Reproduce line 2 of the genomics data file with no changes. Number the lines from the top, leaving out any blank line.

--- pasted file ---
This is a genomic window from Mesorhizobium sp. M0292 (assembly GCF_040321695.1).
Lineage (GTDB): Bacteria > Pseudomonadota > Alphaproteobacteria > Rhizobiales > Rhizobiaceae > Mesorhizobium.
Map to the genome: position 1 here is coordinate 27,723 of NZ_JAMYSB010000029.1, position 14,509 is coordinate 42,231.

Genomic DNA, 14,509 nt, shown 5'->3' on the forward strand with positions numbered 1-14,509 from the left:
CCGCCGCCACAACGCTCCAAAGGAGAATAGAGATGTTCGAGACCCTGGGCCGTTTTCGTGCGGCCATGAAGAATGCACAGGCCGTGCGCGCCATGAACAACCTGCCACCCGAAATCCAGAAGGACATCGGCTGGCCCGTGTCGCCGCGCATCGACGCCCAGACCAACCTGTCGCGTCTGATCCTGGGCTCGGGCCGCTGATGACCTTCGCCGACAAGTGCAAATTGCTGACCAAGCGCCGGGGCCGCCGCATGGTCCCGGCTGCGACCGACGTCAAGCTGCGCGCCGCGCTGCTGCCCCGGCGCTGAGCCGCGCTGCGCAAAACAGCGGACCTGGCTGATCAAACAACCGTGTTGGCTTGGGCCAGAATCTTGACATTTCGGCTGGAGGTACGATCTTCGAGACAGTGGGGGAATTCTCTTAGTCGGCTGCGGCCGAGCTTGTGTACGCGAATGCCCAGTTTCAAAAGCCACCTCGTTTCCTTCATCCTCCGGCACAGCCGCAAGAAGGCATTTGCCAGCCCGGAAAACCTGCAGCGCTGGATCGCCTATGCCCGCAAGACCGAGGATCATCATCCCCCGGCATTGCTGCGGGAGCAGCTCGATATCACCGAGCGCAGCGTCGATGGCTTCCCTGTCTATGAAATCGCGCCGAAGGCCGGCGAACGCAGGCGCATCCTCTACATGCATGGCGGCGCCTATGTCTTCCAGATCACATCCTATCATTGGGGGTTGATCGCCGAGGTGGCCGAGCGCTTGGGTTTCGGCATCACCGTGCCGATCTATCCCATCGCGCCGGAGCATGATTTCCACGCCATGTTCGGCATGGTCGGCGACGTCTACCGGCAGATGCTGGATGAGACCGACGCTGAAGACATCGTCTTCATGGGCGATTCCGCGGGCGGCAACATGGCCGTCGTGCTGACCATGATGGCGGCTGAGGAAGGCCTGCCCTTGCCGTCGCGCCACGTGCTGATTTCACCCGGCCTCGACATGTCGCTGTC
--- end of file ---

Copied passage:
Lineage (GTDB): Bacteria > Pseudomonadota > Alphaproteobacteria > Rhizobiales > Rhizobiaceae > Mesorhizobium.